Champions Sports Bar sues Mpls, accuses city of trying to drive "black bars" out of business
Champions is seeking up to hundreds of thousands of dollars in damages from the city.
Champions Sports Bar and Grill, located near Lake and Nicollet in Minneapolis's Lyndale neighborhood, alleges the city -- motivated by a desire to drive "establishments which cater to the African American community" out of business -- has been unlawfully harassing the bar and its ownership for the better part of two years.
In a lawsuit, Champions seeks up to hundreds of thousands of dollars from the city for retaliation, defamation, malicious prosecution, abuse of process, and violation of due process, among other claims.
Citing controversy and litigation surrounding the now-closed Gabby's Saloon and Eatery's liquor license, Champions' lawsuit accuses the city of having "an established history, custom, policy, and practice of violating the due process rights of establishments which cater to the African American community by attempting to impose unnecessary liquor license conditions on those establishments in an attempt to drive those establishments out of business."
Champions' story begins in the spring of 2011. From the lawsuit (all subsequent blockquotes taken directly from Champions' court filing):
In the Spring of 2011 [Champions owner Rick] Nelson became concerned that the bus stop on the corner of West Lake Street and Blaisdell Avenue was being used by drug dealers and gang members. In June 2011, Nelson raised his concerns at a meeting of the Lyndale Neighborhood Association Crime Prevention Meeting. Nelson was told to bring the issue to the attention of Minneapolis City Council Member Meg Tuthill.
But MPD Fifth Precinct Commander Matt Clark was allegedly none too happy when he found out about Nelson raising his concerns to Tuthill:
When Clark was made aware of Nelson's concerns, he became enraged that a business was complaining about crime in his Precinct to a Council Member. Clark initiated a plan to retaliate against Nelson, Champions, and the African American patrons Champions serves...
Clark ordered City police officers under his command to conduct an undercover "Sting" operation at the corner and [sic] West Lake Street and Blaisdell Avenue and do everything possible to link any criminal activity detected to Champions.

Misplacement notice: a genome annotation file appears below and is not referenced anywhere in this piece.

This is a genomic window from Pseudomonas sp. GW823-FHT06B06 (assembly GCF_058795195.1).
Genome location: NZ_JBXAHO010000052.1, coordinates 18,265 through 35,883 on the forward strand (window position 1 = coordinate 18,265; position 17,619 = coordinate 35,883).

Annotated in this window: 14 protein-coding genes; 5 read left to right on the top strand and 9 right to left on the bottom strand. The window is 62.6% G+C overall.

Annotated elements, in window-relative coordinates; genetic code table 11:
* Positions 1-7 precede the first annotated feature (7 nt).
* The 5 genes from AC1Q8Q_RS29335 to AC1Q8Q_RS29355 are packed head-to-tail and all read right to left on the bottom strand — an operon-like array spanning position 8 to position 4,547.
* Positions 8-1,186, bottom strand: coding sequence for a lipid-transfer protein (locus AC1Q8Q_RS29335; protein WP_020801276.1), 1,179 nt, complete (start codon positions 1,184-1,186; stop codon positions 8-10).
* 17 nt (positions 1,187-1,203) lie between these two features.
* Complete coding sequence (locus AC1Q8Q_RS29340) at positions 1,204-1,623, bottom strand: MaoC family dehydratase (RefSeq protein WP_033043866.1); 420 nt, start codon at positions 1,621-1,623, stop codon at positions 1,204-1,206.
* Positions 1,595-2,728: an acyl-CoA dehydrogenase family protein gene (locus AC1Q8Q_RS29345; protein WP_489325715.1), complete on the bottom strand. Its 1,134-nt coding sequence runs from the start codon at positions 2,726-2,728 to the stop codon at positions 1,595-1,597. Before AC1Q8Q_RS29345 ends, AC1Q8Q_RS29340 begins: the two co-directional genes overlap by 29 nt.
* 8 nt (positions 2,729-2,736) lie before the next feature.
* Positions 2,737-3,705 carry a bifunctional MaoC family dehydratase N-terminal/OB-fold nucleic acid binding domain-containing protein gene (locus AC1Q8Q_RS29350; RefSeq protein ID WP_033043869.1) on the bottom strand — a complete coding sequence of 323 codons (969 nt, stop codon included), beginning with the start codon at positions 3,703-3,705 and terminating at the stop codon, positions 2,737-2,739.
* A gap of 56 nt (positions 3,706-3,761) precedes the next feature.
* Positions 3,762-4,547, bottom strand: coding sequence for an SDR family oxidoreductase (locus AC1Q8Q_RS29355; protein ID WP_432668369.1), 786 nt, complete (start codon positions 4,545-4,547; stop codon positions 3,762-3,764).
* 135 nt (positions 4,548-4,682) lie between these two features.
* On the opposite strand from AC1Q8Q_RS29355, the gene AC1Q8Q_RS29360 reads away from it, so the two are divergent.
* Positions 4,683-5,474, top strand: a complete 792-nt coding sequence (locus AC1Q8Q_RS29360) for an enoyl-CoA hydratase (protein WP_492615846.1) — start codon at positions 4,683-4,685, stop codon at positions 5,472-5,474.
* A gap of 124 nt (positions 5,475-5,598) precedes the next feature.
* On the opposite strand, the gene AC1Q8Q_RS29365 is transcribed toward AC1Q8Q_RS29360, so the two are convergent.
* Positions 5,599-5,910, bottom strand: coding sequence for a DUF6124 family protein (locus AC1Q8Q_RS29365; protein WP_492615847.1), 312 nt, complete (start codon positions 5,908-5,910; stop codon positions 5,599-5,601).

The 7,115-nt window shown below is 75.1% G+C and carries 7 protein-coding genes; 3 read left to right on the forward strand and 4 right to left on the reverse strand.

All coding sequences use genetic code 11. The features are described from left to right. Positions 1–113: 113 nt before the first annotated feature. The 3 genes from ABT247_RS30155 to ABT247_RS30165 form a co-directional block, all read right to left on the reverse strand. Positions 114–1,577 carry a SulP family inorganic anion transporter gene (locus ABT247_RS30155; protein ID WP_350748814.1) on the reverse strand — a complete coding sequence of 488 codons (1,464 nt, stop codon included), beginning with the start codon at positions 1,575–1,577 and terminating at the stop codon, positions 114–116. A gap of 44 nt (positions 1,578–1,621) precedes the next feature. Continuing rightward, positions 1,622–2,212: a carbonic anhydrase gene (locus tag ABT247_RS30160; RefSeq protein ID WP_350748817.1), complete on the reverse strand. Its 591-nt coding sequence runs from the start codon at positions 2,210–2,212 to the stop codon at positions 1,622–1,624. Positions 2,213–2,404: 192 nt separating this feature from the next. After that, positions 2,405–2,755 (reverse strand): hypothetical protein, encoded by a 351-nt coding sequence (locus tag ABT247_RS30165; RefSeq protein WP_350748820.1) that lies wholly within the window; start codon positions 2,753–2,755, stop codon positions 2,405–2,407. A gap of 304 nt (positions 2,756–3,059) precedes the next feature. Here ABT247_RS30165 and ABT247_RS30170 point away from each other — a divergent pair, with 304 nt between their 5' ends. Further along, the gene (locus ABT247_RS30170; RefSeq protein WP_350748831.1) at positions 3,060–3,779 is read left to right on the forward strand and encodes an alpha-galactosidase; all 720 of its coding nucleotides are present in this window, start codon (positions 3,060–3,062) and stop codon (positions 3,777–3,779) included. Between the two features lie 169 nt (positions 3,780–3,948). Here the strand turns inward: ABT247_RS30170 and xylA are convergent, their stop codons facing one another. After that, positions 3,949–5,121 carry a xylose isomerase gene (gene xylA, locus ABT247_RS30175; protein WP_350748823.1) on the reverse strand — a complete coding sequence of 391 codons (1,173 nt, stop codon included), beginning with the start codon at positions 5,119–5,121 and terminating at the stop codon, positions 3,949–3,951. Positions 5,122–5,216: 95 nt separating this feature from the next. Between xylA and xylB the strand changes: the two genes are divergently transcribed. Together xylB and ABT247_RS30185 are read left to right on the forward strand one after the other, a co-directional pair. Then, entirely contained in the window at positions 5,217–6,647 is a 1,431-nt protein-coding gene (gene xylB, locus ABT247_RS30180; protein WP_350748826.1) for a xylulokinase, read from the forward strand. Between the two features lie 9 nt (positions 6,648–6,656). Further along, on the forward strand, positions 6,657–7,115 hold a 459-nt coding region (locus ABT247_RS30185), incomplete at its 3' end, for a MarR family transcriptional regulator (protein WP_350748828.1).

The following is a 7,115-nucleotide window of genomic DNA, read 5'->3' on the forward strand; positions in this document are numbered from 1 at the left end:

The alleged "sting" operation came to fruition last March, when police charged 14 people in connection with alleged crack cocaine dealing at the bar. At the time, Commander Clark said: "When incidents of narcotics trafficking surrounding a particular business are reported to us again and again we are compelled to use whatever means the law allows to stop this activity."
But Nelson, citing the fact that in 2007 Champions was a finalist for a national "Restaurant Neighbor" award because staff helped prevent more than 30 drug deals in the area and gave out $2,000 in rewards to those reporting illegal activity, claims the notion his bar and restaurant is a drug den is completely false.
Champions is not a hub for trouble; rather the bus stop at West Lake Street and Blaisdell Avenue [is]...
[Commander] Clark also said that Champions is a "haven for crack cocaine dealing." This statement is also patently false. Clark made these and other false statements regarding Champions out of malice, as his goal was to retaliate against Champions for complaining about crime in his precinct to a City Council member.
The lawsuit also notes that out of the 14 people charged in connection with the March sting, only two were successfully prosecuted.
(For more, click to page two.)
Nelson also claims the city has repeatedly harassed him about alleged noncompliance with the 60/40 rule, which requires bars near residential areas that opened after October 14, 1983 to make 40 percent of their proceeds from non-alcohol sales. But Champions opened in 1981, meaning it should be grandfathered in. Nelson claims the city even went after his liquor license over alleged 60/40 rule violations before he conclusively proved Champions opened before the rule went into effect and therefore isn't required to abide by it.
Finally, the lawsuit provides startling details about an alleged harassment incident that occurred just a few nights ago on the evening of December 4:
On December 4, 2012, one of Champions' security guards, Isodore Randle, left Champions and got into his truck to go drive home. A police officer under Clark's command approached Randle's truck, pointed his loaded gun to Randle, grabbed Randle out of his truck, and threw Randle on the hood of his squad car. The police officer then handcuffed Randle, searched him, and put him in the back of a squad car. No contraband was found on Randle. Randle was terrified that he was going to be shot. Randle was also publicly humiliated, as many people witnessed this incident. Randle is African American and the police officer is Caucasian...
The Police's intent on December 4, 2012 was to harass Champions and one of its employees.
In a statement released after the lawsuit was filed, Nelson said: "I've worked hard all my life, employ over 30 people, and play by the rules... I don't know why they've targeted me like this."
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